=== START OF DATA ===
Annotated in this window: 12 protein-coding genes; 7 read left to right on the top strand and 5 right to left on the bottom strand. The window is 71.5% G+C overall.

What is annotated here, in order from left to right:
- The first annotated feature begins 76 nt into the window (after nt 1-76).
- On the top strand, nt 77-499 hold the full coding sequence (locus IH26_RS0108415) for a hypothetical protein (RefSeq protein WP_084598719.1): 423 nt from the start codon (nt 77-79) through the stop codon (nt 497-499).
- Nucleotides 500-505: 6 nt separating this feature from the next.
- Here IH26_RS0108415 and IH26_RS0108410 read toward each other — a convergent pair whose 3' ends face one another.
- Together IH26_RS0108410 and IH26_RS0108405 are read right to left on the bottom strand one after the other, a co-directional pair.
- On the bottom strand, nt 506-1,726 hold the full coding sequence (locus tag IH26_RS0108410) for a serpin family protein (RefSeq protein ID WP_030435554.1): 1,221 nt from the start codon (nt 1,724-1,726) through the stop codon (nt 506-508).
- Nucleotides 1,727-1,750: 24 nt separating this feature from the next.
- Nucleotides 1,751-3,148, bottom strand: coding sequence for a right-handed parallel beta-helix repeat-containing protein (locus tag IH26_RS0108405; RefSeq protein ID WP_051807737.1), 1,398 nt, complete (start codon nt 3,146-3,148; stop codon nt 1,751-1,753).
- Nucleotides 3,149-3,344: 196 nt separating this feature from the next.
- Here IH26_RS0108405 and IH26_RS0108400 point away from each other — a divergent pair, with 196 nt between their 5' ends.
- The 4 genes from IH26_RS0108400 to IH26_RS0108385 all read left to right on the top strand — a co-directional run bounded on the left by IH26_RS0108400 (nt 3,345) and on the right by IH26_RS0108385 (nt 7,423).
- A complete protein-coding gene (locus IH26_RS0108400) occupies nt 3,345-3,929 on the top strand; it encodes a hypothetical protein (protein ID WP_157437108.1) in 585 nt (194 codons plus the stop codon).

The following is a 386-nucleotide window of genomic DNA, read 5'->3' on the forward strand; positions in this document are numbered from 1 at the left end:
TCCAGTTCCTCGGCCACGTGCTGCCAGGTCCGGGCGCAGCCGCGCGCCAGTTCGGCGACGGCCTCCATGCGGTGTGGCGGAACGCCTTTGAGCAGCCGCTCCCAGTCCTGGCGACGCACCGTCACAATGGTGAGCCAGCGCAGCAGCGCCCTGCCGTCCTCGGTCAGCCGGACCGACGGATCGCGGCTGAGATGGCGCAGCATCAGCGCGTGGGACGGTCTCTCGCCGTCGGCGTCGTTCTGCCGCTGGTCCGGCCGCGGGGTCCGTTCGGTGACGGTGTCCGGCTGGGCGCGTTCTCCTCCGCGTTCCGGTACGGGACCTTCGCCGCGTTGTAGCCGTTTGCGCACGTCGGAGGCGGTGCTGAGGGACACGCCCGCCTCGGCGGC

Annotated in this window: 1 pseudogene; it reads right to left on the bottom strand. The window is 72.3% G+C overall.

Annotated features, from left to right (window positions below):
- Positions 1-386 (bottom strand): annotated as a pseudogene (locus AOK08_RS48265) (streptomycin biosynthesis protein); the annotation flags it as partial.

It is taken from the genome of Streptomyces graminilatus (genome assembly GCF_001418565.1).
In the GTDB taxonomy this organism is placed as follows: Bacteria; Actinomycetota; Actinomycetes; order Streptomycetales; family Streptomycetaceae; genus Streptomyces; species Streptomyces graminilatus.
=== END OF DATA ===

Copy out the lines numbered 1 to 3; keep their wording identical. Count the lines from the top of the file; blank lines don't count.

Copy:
Annotated in this window: 12 protein-coding genes; 7 read left to right on the top strand and 5 right to left on the bottom strand. The window is 71.5% G+C overall.

What is annotated here, in order from left to right:
- The first annotated feature begins 76 nt into the window (after nt 1-76).